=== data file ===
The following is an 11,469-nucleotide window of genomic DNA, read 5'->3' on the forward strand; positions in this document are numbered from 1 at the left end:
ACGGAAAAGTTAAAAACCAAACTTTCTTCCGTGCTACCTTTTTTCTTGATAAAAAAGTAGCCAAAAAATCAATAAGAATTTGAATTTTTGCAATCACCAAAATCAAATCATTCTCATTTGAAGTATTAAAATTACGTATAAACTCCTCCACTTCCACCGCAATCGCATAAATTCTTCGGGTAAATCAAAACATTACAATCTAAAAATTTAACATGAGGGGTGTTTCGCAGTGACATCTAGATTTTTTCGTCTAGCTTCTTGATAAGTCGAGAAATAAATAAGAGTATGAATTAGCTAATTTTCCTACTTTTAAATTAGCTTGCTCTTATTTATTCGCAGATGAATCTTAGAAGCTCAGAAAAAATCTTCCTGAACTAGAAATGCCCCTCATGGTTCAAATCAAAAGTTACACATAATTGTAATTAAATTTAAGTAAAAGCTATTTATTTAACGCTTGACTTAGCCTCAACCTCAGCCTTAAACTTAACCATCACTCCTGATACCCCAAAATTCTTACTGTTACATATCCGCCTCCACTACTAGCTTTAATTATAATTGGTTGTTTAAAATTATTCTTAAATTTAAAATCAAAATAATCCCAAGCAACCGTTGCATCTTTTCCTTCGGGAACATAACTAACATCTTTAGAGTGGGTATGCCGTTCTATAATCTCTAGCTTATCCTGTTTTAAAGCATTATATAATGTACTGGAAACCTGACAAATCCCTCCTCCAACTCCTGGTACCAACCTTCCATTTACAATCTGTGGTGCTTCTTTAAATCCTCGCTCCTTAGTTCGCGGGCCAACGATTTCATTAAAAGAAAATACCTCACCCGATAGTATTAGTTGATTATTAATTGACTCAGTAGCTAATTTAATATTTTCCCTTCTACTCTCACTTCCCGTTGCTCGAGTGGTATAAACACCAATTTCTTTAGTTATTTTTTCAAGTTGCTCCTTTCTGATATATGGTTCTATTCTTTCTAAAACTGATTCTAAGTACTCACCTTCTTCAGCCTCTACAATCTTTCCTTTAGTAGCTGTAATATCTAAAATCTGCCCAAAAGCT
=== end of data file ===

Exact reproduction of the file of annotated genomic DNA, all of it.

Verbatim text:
The following is an 11,469-nucleotide window of genomic DNA, read 5'->3' on the forward strand; positions in this document are numbered from 1 at the left end:
ACGGAAAAGTTAAAAACCAAACTTTCTTCCGTGCTACCTTTTTTCTTGATAAAAAAGTAGCCAAAAAATCAATAAGAATTTGAATTTTTGCAATCACCAAAATCAAATCATTCTCATTTGAAGTATTAAAATTACGTATAAACTCCTCCACTTCCACCGCAATCGCATAAATTCTTCGGGTAAATCAAAACATTACAATCTAAAAATTTAACATGAGGGGTGTTTCGCAGTGACATCTAGATTTTTTCGTCTAGCTTCTTGATAAGTCGAGAAATAAATAAGAGTATGAATTAGCTAATTTTCCTACTTTTAAATTAGCTTGCTCTTATTTATTCGCAGATGAATCTTAGAAGCTCAGAAAAAATCTTCCTGAACTAGAAATGCCCCTCATGGTTCAAATCAAAAGTTACACATAATTGTAATTAAATTTAAGTAAAAGCTATTTATTTAACGCTTGACTTAGCCTCAACCTCAGCCTTAAACTTAACCATCACTCCTGATACCCCAAAATTCTTACTGTTACATATCCGCCTCCACTACTAGCTTTAATTATAATTGGTTGTTTAAAATTATTCTTAAATTTAAAATCAAAATAATCCCAAGCAACCGTTGCATCTTTTCCTTCGGGAACATAACTAACATCTTTAGAGTGGGTATGCCGTTCTATAATCTCTAGCTTATCCTGTTTTAAAGCATTATATAATGTACTGGAAACCTGACAAATCCCTCCTCCAACTCCTGGTACCAACCTTCCATTTACAATCTGTGGTGCTTCTTTAAATCCTCGCTCCTTAGTTCGCGGGCCAACGATTTCATTAAAAGAAAATACCTCACCCGATAGTATTAGTTGATTATTAATTGACTCAGTAGCTAATTTAATATTTTCCCTTCTACTCTCACTTCCCGTTGCTCGAGTGGTATAAACACCAATTTCTTTAGTTATTTTTTCAAGTTGCTCCTTTCTGATATATGGTTCTATTCTTTCTAAAACTGATTCTAAGTACTCACCTTCTTCAGCCTCTACAATCTTTCCTTTAGTAGCTGTAATATCTAAAATCTGCCCAAAAGCT